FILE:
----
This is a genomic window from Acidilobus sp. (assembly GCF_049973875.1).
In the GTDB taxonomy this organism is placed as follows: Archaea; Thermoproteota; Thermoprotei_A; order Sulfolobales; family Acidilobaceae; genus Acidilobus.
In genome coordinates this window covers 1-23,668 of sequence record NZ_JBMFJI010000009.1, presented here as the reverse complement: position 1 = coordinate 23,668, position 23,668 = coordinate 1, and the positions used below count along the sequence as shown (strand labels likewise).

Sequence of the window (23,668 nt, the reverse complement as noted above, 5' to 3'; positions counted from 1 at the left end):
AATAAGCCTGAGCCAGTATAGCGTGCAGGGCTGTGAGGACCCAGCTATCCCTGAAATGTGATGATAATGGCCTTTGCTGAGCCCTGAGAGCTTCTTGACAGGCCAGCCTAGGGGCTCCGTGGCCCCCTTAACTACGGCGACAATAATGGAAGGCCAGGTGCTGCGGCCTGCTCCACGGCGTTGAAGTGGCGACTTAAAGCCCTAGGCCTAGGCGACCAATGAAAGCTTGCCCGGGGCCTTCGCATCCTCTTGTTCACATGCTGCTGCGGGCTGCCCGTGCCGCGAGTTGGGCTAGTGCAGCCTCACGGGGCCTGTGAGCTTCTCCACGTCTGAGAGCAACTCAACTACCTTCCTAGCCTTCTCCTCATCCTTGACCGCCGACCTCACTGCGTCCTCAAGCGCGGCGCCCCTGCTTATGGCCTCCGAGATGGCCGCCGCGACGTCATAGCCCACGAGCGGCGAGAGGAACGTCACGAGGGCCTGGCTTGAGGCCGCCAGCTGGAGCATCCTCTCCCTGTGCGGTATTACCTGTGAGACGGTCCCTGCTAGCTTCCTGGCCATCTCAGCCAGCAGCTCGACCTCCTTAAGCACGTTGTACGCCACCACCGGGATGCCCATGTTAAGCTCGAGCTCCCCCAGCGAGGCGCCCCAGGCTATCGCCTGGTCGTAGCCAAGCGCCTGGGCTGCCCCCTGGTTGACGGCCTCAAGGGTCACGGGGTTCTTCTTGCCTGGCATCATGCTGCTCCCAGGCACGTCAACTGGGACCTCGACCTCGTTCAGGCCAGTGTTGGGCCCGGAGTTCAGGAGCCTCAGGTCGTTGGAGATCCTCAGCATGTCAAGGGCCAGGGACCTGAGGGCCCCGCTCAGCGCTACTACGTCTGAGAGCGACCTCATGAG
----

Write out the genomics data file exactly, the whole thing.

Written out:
This is a genomic window from Acidilobus sp. (assembly GCF_049973875.1).
In the GTDB taxonomy this organism is placed as follows: Archaea; Thermoproteota; Thermoprotei_A; order Sulfolobales; family Acidilobaceae; genus Acidilobus.
In genome coordinates this window covers 1-23,668 of sequence record NZ_JBMFJI010000009.1, presented here as the reverse complement: position 1 = coordinate 23,668, position 23,668 = coordinate 1, and the positions used below count along the sequence as shown (strand labels likewise).

Sequence of the window (23,668 nt, the reverse complement as noted above, 5' to 3'; positions counted from 1 at the left end):
AATAAGCCTGAGCCAGTATAGCGTGCAGGGCTGTGAGGACCCAGCTATCCCTGAAATGTGATGATAATGGCCTTTGCTGAGCCCTGAGAGCTTCTTGACAGGCCAGCCTAGGGGCTCCGTGGCCCCCTTAACTACGGCGACAATAATGGAAGGCCAGGTGCTGCGGCCTGCTCCACGGCGTTGAAGTGGCGACTTAAAGCCCTAGGCCTAGGCGACCAATGAAAGCTTGCCCGGGGCCTTCGCATCCTCTTGTTCACATGCTGCTGCGGGCTGCCCGTGCCGCGAGTTGGGCTAGTGCAGCCTCACGGGGCCTGTGAGCTTCTCCACGTCTGAGAGCAACTCAACTACCTTCCTAGCCTTCTCCTCATCCTTGACCGCCGACCTCACTGCGTCCTCAAGCGCGGCGCCCCTGCTTATGGCCTCCGAGATGGCCGCCGCGACGTCATAGCCCACGAGCGGCGAGAGGAACGTCACGAGGGCCTGGCTTGAGGCCGCCAGCTGGAGCATCCTCTCCCTGTGCGGTATTACCTGTGAGACGGTCCCTGCTAGCTTCCTGGCCATCTCAGCCAGCAGCTCGACCTCCTTAAGCACGTTGTACGCCACCACCGGGATGCCCATGTTAAGCTCGAGCTCCCCCAGCGAGGCGCCCCAGGCTATCGCCTGGTCGTAGCCAAGCGCCTGGGCTGCCCCCTGGTTGACGGCCTCAAGGGTCACGGGGTTCTTCTTGCCTGGCATCATGCTGCTCCCAGGCACGTCAACTGGGACCTCGACCTCGTTCAGGCCAGTGTTGGGCCCGGAGTTCAGGAGCCTCAGGTCGTTGGAGATCCTCAGCATGTCAAGGGCCAGGGACCTGAGGGCCCCGCTCAGCGCTACTACGTCTGAGAGCGACCTCATGAG